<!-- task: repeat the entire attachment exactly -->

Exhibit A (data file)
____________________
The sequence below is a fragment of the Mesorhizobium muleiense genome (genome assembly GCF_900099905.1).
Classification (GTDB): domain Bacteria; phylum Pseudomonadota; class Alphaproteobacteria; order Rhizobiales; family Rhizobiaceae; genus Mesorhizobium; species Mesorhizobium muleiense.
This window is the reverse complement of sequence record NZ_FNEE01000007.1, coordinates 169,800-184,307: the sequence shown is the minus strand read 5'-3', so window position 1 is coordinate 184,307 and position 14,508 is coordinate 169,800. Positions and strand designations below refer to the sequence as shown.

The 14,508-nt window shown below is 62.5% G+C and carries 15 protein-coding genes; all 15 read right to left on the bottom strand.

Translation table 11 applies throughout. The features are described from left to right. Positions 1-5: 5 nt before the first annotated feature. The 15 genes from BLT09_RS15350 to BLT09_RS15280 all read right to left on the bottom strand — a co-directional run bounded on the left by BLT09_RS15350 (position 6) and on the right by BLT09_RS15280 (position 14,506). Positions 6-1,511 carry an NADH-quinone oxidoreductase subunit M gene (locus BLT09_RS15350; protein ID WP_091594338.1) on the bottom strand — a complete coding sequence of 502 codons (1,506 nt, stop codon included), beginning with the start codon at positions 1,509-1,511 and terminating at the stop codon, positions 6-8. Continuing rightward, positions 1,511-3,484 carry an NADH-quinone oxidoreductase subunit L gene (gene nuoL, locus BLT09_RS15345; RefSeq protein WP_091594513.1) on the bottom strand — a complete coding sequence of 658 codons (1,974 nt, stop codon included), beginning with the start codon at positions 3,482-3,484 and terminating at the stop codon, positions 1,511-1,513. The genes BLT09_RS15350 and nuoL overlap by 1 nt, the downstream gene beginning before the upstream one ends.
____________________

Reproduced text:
The sequence below is a fragment of the Mesorhizobium muleiense genome (genome assembly GCF_900099905.1).
Classification (GTDB): domain Bacteria; phylum Pseudomonadota; class Alphaproteobacteria; order Rhizobiales; family Rhizobiaceae; genus Mesorhizobium; species Mesorhizobium muleiense.
This window is the reverse complement of sequence record NZ_FNEE01000007.1, coordinates 169,800-184,307: the sequence shown is the minus strand read 5'-3', so window position 1 is coordinate 184,307 and position 14,508 is coordinate 169,800. Positions and strand designations below refer to the sequence as shown.

The 14,508-nt window shown below is 62.5% G+C and carries 15 protein-coding genes; all 15 read right to left on the bottom strand.

Translation table 11 applies throughout. The features are described from left to right. Positions 1-5: 5 nt before the first annotated feature. The 15 genes from BLT09_RS15350 to BLT09_RS15280 all read right to left on the bottom strand — a co-directional run bounded on the left by BLT09_RS15350 (position 6) and on the right by BLT09_RS15280 (position 14,506). Positions 6-1,511 carry an NADH-quinone oxidoreductase subunit M gene (locus BLT09_RS15350; protein ID WP_091594338.1) on the bottom strand — a complete coding sequence of 502 codons (1,506 nt, stop codon included), beginning with the start codon at positions 1,509-1,511 and terminating at the stop codon, positions 6-8. Continuing rightward, positions 1,511-3,484 carry an NADH-quinone oxidoreductase subunit L gene (gene nuoL, locus BLT09_RS15345; RefSeq protein WP_091594513.1) on the bottom strand — a complete coding sequence of 658 codons (1,974 nt, stop codon included), beginning with the start codon at positions 3,482-3,484 and terminating at the stop codon, positions 1,511-1,513. The genes BLT09_RS15350 and nuoL overlap by 1 nt, the downstream gene beginning before the upstream one ends.